Resources, United States (Local): AK (dashboard); AL (dashboard); AR (dashboard); AZ (dashboard); CA (dashboard; Marin, dashboard; Stanford, wastewater; Oakland, wastewater); CO (dashboard; wastewater); CT (dashboard); DE (dashboard); FL (wastewater); GA (wastewater); HI (dashboard); IA (wastewater reports); ID (dashboard, Boise; dashboard, wastewater, Central Idaho; wastewater, Coeur d’Alene; dashboard, Spokane County); IL (wastewater); IN (dashboard); KS (dashboard; wastewater, Lawrence); KY (dashboard, Louisville); LA (dashboard); MA (wastewater); MD (dashboard); ME (dashboard); MI (wastewater; wastewater); MN (dashboard); MO (wastewater); MS (dashboard); MT (dashboard); NC (dashboard); ND (dashboard; wastewater); NE (dashboard); NH (wastewater); NJ (dashboard); NM (dashboard); NV (dashboard; wastewater, Southern NV); NY (dashboard); OH (dashboard); OK (dashboard); OR (dashboard); PA (dashboard); RI (dashboard); SC (dashboard); SD (dashboard); TN (dashboard); TX (dashboard); UT (wastewater); VA (dashboard); VT (dashboard); WA (dashboard; dashboard); WI (wastewater); WV (wastewater); WY (wastewater).

Resources, Canada (National): Wastewater (Government of Canada).

Resources, Canada (Provincial): ON (wastewater); QC (les eaux usées); BC, Vancouver (wastewater).

Hat tips to helpful readers: anon (2), Art_DogCT, B24S, CanCyn, ChiGal, Chuck L, Festoonic, FM, FreeMarketApologist (4), Gumbo, hop2it, JB, JEHR, JF, JL Joe, John, JM (10), JustAnotherVolunteer, JW, KatieBird, LL, Michael King, KF, LaRuse, mrsyk, MT, MT_Wild, otisyves, Petal (6), RK (2), RL, RM, Rod, square coats (11), tennesseewaltzer, Utah, Bob White (3).

Stay safe out there!

* * *


“Masks During Pandemics Caused by Respiratory Pathogens—Evidence and Implications for Action” [JAMA]. From the Abstract: “Robust available data support the use of face masks in community settings to reduce transmission of SARS-CoV-2 and should inform future responses to epidemics and pandemics caused by respiratory viruses.” • IOW, HICPAC’s “evidence review” on masking is full of sh*t, as I argued at the time. What a surprise!

“Something Awful”

Lambert here: I’m getting the feeling that the “Something Awful” might be a sawtooth pattern — variant after variant — that averages out to a permanently high plateau. Lots of exceptionally nasty sequelae, most likely deriving from immune dysregulation (says this layperson). To which we might add brain damage, including personality changes therefrom.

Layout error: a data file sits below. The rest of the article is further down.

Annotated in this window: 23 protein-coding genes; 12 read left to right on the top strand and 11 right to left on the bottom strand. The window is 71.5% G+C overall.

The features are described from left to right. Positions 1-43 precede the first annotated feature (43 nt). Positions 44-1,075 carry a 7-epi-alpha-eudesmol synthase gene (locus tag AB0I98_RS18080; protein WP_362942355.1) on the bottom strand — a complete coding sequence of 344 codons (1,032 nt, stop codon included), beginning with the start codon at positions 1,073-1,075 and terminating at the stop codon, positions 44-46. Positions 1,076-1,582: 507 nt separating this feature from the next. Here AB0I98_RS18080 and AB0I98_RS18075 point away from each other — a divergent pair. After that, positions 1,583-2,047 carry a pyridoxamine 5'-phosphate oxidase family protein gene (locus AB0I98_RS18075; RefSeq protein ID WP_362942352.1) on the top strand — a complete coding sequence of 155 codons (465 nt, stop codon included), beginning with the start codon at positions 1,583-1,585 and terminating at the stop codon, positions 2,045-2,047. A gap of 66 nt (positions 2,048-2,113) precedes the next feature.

* * *

Elite Maleficence

I linked to this yesterday, but it’s important that Jimenez picked it up:

* * *

Case Data

NOT UPDATED From BioBot wastewater data, October 30:

Lambert here: Cases leveling out to a high plateau wasn’t on my Bingo card. And Thanksgiving is coming up.

Regional data:


NOT UPDATED From CDC, October 28:

Lambert here: Top of the leaderboard: HV.1, EG.5 a strong second, with FL.1.15.1 and XBB. trailing. No BA.2.86 (although that has showed up in CDC’s airport testing). Still a Bouillabaisse…

From CDC, October 14:

Lambert here: I sure hope the volunteers doing Pangolin, on which this chart depends, don’t all move on the green fields and pastures new (or have their access to facilities cut by administrators of ill intent).

CDC: “As of May 11, genomic surveillance data will be reported biweekly, based on the availability of positive test specimens.” “Biweeekly: 1. occurring every two weeks. 2. occurring twice a week; semiweekly.” Looks like CDC has chosen sense #1. In essence, they’re telling us variants are nothing to worry about. Time will tell.

Covid Emergency Room Visits

From CDC NCIRD Surveillance, October 28:

Lambert here: Flattening. Only a week’s lag, so this may be our best current nationwide, current indicator until Verily gets its house in order (and working class-centric, since I would doubt the upper crust goes to the ER).

NOTE “Charts and data provided by CDC, updates Wednesday by 8am. For the past year, using a rolling 52-week period.” So not the entire pandemic, FFS (the implicit message here being that Covid is “just like the flu,” which is why the seasonal “rolling 52-week period” is appropriate for bothMR SUBLIMINAL I hate these people so much. Notice also that this chart shows, at least for its time period, that Covid is not seasonal, even though CDC is trying to get us to believe that it is, presumably so they can piggyback on the existing institutional apparatus for injections.


Bellwether New York City, data as of October 31:

Flattened, (I hate this metric because the lag makes it deceptive, although the hospital-centric public health establishment loves it, hospitalization and deaths being the only metrics that matter [snort]).

NOT UPDATED Here’s a different CDC visualization on hospitalization, nationwide, not by state, but with a date, at least. October 21:

Lambert here: “Maps, charts, and data provided by CDC, updates weekly for the previous MMWR week (Sunday-Saturday) on Thursdays (Deaths, Emergency Department Visits, Test Positivity) and weekly the following Mondays (Hospitalizations) by 8 pm ET†”. So where the heck is the update, CDC?


NOT UPDATED From Walgreens, October 30:

1.3%. Increase. (It would be interesting to survey this population generally; these are people who, despite a tsunami of official propaganda and enormous peer pressure, went and got tested anyhow.)

NOT UPDATED From Cleveland Clinic, October 28:

Lambert here: Slight increase. I know this is just Ohio, but the Cleveland Clinic is good*, and we’re starved for data, so…. NOTE * Even if hospital infection control is trying to kill patients by eliminating universal masking with N95s.

NOT UPDATED From CDC, traveler’s data, October 9:

Down, albeit in the rear view mirror. And here are the variants for travelers:

Sudden big BA.2.86 appearance.


NOT UPDATED Iowa COVID-19 Tracker, September 27: